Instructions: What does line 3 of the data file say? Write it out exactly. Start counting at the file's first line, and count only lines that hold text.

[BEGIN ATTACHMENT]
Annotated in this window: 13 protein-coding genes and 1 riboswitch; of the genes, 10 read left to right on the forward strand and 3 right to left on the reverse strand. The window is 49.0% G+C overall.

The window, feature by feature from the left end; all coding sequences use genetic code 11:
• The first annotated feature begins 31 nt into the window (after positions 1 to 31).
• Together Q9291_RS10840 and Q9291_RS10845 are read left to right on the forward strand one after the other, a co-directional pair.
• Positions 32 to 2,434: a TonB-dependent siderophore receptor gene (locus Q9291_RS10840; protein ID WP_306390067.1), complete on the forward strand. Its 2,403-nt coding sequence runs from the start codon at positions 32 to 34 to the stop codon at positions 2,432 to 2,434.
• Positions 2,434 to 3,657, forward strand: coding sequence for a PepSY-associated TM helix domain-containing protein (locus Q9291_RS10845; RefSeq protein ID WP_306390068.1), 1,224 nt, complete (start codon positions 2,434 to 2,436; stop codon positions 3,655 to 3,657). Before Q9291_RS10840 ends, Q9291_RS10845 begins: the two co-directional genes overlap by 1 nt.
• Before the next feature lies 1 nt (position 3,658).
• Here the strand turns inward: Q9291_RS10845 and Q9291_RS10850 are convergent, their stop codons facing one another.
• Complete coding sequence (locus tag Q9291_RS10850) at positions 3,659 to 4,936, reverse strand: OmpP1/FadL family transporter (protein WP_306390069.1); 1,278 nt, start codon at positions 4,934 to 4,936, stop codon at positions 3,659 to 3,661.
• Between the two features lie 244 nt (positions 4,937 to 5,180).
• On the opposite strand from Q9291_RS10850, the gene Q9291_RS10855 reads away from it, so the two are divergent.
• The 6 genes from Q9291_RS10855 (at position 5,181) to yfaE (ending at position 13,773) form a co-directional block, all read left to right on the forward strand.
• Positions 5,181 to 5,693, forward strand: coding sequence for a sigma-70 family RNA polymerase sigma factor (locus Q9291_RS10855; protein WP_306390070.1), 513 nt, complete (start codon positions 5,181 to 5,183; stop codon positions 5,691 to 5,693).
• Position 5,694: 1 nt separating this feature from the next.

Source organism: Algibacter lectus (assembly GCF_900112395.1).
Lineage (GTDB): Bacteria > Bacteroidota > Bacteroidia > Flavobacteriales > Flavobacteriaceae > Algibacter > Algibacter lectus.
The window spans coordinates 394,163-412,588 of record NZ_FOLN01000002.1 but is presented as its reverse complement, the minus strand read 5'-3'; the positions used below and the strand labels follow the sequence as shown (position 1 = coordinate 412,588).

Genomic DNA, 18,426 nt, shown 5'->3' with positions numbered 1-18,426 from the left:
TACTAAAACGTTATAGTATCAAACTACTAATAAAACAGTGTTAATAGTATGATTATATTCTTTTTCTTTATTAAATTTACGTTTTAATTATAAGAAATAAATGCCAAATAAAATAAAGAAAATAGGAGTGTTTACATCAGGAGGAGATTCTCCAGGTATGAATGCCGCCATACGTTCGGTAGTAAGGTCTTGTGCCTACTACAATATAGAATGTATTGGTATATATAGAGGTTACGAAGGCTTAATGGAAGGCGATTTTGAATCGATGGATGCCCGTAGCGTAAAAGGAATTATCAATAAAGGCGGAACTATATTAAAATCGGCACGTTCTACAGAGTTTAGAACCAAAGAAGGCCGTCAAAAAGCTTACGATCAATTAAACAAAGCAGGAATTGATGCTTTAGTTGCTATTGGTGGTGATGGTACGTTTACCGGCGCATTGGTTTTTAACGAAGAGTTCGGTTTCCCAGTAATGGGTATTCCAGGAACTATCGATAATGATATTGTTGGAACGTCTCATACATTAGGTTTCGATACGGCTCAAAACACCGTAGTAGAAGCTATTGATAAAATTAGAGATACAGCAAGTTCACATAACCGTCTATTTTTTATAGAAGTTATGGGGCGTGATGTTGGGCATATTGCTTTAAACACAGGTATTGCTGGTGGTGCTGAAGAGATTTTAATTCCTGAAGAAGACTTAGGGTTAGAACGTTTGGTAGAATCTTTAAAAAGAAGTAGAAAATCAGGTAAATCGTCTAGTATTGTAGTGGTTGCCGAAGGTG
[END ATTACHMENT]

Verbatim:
• The first annotated feature begins 31 nt into the window (after positions 1 to 31).